Sunday, 6 November 2011

The same old rock: Roy Harper at the Royal Festival Hall

The atmosphere in what is ordinarily a classical music venue was raucous and emotionally charged. The English singer-songwriter Roy Harper — a contemporary of long departed figures such as Tim Buckley and Nick Drake — was here for what felt like a valedictory concert. Harper is now 70 but his voice remains in remarkably good shape, accompanied by his distinctive acoustic guitar and a small orchestral ensemble.

Before yesterday’s show Harper had distributed a sheet of paper for the audience, a kind of free programme, that contained John Keat’s poem “To autumn”, written in September 1819, with its “Season of mists and mellow fruitfulness”. Harper’s England is an evocative working landscape yet suffused with bitterness towards the church, landowners and their contemporary equivalents. It is an atheistic vision of joy in life and nature made poignant by the finitude of time.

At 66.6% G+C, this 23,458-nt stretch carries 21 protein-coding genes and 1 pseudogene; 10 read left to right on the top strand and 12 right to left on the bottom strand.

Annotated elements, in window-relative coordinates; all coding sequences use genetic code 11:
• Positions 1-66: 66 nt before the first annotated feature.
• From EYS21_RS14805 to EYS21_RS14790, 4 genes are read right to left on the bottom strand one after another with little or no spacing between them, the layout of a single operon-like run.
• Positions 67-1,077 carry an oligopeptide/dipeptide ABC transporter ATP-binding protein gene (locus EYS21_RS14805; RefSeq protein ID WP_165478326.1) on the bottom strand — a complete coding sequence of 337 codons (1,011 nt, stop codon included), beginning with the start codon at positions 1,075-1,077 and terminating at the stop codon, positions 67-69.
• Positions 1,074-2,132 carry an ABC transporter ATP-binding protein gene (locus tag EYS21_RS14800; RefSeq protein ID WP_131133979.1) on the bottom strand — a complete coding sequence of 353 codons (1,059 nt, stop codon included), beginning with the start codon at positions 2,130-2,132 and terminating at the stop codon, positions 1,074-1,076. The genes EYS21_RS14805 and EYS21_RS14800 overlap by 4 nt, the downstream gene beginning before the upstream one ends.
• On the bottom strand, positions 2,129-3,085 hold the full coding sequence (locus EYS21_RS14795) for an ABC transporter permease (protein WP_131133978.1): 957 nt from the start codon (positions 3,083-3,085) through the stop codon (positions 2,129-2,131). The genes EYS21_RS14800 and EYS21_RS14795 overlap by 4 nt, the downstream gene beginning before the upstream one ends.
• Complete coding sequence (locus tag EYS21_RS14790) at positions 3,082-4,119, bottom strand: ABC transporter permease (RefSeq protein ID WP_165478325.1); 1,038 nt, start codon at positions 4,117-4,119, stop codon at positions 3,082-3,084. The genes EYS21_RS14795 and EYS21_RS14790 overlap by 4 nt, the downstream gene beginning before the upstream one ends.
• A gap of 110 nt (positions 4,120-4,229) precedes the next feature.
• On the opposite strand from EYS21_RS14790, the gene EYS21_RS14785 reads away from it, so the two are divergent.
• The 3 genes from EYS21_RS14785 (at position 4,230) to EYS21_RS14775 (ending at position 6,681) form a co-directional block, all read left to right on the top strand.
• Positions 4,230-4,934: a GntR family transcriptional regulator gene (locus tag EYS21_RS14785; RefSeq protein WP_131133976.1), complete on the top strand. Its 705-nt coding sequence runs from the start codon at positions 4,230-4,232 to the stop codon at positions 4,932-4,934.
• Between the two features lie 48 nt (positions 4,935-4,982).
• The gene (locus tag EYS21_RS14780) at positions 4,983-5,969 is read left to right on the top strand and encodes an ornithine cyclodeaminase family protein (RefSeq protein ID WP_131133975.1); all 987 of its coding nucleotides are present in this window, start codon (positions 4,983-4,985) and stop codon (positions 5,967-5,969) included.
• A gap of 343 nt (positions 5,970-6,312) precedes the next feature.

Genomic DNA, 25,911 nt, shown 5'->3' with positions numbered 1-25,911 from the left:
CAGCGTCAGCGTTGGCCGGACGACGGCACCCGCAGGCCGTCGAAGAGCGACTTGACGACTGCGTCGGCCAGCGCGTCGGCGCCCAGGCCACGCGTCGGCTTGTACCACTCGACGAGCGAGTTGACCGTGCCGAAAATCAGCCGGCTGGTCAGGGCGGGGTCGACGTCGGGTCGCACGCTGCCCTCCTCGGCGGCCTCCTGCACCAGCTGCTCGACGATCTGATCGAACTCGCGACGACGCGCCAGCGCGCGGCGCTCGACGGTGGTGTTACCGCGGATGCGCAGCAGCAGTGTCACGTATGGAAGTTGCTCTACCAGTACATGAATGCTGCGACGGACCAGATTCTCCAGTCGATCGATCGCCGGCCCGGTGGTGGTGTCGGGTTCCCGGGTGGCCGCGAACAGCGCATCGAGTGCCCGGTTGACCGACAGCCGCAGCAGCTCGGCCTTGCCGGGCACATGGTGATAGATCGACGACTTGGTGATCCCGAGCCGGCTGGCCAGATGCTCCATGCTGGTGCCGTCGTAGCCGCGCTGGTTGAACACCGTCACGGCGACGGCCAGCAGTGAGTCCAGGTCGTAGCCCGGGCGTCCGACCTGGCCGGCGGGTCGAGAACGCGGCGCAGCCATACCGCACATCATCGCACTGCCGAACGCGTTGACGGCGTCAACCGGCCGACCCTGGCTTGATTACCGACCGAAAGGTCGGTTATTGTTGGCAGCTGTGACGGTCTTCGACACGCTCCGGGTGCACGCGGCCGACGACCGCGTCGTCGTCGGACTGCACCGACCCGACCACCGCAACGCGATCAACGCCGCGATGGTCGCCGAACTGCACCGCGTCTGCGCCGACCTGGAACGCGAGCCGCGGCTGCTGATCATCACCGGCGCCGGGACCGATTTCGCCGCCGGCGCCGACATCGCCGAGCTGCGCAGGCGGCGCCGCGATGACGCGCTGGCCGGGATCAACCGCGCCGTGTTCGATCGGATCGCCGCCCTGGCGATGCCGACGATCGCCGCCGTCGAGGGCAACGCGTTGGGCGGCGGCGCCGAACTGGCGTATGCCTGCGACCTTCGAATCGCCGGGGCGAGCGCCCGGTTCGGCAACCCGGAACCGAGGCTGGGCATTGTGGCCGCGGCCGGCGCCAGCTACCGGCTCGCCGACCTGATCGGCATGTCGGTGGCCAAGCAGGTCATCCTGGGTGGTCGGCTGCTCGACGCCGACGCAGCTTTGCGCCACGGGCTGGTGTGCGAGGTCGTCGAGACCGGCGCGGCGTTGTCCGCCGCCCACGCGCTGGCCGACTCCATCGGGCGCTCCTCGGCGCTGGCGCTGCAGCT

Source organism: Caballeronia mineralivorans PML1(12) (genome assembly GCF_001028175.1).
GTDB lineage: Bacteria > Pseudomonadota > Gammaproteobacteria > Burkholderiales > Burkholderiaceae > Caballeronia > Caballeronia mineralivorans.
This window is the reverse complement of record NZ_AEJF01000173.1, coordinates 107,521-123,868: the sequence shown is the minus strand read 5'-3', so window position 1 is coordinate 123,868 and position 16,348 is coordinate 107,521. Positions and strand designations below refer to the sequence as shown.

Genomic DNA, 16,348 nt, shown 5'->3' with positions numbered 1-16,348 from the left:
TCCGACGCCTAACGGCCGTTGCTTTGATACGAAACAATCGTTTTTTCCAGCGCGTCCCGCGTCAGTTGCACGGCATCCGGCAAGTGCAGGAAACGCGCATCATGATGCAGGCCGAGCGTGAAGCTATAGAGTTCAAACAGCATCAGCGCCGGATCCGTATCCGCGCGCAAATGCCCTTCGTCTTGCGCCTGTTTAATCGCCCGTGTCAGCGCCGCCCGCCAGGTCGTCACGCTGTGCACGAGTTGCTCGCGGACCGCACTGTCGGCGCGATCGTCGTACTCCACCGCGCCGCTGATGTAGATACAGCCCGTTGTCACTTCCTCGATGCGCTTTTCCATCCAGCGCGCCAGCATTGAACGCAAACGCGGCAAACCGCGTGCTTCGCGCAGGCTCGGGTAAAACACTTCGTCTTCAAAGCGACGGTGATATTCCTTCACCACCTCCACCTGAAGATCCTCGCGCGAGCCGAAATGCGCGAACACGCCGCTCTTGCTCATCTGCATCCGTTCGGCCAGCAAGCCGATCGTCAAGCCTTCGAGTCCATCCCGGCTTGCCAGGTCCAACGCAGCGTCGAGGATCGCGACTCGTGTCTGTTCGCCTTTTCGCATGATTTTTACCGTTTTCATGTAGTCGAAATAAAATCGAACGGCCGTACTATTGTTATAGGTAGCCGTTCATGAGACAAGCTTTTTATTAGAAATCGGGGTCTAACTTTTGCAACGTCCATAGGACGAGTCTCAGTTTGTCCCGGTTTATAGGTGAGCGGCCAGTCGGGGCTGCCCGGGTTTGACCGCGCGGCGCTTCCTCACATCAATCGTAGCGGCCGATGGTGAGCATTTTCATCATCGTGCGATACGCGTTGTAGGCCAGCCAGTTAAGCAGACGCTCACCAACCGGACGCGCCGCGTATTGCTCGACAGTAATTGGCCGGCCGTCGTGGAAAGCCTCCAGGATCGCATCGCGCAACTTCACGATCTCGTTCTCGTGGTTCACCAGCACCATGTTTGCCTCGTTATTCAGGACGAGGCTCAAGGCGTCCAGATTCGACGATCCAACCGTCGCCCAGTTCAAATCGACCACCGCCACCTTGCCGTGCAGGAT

The sense of occasion grew through the concert as he was joined on stage by his son Nick on second guitar, then by Joanna Newsom, whose luminous voice alternated with Harper for “Another day”, and then finally by former Led Zeppelin guitarist Jimmy Page, who provided cascading arpeggios for “The same old rock”. As Page sauntered on stage I thought of Jorge Luis Borges’s parable “Ragnorök”, where “The Gods” unexpectedly arrive in a lecture hall. Harper kept apologizing during the show for small errors — even starting one verse all over again — but it didn’t matter at all. Like blotched leaves twirling through the autumn air everything seemed just as it should be and there was scarcely a dry eye in the house.

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